Tigerair Australia and Airservices Australia have made changes to their procedures following an investigation into an incident where one of the carrier’s aircraft flew below the required altitude while coming in to land at Avalon on 30 June 2011.
The incident was one of three that contributed to the temporary grounding of Tigerair Australia, previously Tiger Airways Australia, by the Civil Aviation Safety Authority for six weeks in July and August 2011.
The Airbus A320, registered as VH-VNC, was operating a flight from Sydney to Avalon, the Australian Transport Safety Bureau (ATSB) said in its investigation report.
Following an unsuccessful attempt to land on runway 18, as tailwinds on the approach exceeded the limits for landing – as per Tigerair’s operating procedures – air traffic control directed the aircraft to climb to 3,000ft (914m) and reposition for a visual approach to land on runway 36.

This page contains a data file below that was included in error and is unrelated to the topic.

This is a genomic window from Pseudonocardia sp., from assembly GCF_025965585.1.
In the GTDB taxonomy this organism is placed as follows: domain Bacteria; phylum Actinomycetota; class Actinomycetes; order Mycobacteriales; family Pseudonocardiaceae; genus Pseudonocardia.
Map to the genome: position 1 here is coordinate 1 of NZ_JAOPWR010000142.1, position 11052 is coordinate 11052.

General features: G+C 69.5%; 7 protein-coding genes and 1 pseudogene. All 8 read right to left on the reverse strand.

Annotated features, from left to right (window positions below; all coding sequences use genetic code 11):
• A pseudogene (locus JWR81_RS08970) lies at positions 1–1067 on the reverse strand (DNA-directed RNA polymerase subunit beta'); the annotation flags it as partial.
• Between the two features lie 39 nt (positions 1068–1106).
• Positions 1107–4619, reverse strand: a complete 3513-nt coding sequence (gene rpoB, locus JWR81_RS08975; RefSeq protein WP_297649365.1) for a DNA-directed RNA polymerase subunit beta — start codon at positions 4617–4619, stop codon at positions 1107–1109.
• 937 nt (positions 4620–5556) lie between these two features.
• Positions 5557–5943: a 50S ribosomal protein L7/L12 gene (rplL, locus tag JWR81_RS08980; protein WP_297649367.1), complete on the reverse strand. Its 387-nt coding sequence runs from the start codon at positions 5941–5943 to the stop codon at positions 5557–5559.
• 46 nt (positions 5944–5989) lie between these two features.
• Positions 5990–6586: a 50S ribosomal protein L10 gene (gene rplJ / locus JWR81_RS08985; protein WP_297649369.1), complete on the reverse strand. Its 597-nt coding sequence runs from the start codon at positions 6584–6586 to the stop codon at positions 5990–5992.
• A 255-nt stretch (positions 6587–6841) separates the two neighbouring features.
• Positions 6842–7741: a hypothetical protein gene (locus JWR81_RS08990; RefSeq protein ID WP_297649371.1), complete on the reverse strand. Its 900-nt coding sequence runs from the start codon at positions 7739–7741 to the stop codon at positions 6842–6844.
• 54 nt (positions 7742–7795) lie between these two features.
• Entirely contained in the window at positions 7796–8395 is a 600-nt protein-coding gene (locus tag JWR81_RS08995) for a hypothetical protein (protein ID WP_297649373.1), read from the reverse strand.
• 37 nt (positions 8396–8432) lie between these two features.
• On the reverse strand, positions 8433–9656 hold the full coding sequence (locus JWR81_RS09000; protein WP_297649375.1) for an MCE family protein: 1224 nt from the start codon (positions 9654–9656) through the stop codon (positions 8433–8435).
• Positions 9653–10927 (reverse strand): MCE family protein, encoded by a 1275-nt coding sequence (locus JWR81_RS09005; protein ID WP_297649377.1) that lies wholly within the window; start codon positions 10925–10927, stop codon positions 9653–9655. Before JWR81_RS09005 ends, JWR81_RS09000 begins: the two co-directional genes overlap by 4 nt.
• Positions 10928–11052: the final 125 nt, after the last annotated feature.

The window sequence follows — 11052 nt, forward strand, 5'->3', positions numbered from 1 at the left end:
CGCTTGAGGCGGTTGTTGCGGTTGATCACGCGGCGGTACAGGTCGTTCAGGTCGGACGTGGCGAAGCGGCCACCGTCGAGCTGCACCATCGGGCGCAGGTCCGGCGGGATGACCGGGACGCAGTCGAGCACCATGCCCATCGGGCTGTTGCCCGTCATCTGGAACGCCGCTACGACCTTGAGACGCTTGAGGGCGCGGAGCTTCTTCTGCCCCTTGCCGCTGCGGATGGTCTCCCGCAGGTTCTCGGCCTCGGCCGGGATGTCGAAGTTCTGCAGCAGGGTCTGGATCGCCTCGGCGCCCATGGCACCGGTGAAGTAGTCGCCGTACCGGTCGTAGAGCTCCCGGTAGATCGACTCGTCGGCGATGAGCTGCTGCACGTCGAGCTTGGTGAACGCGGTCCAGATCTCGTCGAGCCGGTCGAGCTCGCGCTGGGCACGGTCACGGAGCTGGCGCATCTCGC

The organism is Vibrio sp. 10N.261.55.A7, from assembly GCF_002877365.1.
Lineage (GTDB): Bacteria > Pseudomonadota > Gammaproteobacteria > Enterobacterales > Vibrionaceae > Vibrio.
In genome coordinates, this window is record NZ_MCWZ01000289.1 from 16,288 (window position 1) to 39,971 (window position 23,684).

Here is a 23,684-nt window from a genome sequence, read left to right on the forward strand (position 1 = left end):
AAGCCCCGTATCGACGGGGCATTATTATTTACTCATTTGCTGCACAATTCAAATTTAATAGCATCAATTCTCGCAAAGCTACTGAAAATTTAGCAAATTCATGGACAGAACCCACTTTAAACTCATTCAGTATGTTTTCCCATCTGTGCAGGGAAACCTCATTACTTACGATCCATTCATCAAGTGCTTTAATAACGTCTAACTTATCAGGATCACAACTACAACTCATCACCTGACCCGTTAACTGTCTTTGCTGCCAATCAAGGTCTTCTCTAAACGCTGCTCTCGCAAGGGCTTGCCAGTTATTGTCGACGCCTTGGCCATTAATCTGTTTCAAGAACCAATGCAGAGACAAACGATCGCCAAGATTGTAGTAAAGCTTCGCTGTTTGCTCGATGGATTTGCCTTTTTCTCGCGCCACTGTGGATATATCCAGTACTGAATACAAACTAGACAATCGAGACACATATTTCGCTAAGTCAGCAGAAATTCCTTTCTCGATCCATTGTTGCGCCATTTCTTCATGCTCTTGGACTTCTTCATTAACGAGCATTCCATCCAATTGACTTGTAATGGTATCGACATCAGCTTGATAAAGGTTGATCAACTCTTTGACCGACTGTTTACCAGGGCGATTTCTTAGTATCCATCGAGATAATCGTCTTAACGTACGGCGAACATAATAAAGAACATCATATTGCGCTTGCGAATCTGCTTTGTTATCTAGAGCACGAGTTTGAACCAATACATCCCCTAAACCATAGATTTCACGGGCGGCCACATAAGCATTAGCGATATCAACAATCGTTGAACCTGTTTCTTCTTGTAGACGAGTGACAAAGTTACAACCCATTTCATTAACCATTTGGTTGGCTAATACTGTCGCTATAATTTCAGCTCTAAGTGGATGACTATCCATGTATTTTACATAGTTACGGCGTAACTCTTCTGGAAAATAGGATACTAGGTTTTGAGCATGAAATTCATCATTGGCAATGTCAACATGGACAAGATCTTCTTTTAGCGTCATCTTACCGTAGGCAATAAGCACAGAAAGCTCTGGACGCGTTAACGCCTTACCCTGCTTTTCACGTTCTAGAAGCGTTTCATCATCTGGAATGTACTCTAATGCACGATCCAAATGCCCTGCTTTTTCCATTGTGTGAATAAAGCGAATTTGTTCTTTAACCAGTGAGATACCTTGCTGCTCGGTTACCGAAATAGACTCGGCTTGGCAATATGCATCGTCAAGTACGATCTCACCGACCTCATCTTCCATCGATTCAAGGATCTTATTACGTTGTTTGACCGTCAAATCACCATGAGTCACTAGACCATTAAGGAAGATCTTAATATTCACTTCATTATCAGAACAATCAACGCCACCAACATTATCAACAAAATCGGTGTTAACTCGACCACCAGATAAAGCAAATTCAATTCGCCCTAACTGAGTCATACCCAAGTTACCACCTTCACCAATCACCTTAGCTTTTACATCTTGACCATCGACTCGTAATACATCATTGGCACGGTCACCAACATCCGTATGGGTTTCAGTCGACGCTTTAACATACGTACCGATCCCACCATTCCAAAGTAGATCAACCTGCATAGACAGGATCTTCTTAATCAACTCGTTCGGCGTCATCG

During that repositioning, the aircraft descended below the assigned altitude without clearance. As it continued the approach, the aircraft descended to 1,600ft at a point where the minimum permitted altitude was 2,000ft. The aircraft subsequently landed on runway 36.
In its analysis of the incident, the ATSB found that Tigerair Australia's documentation and training package for Avalon airspace and its night visual approach guidance “contained incorrect material and omissions that increased the risk of confusion and misunderstanding by flight crews”.
Following the event, Tigerair has adopted new documentation and training for approaches to Avalon, and although it no longer operates scheduled services there, these have been incorporated into its initial flightcrew training.
Changes have also been made to Airservices Australia’s operations manual relating to the issuing of night visual approach clearances for instrument flight rules.
The ATSB also noted that the incident highlights how flightcrew need to be adequately prepared to avoid the effects of high workload during landing approaches.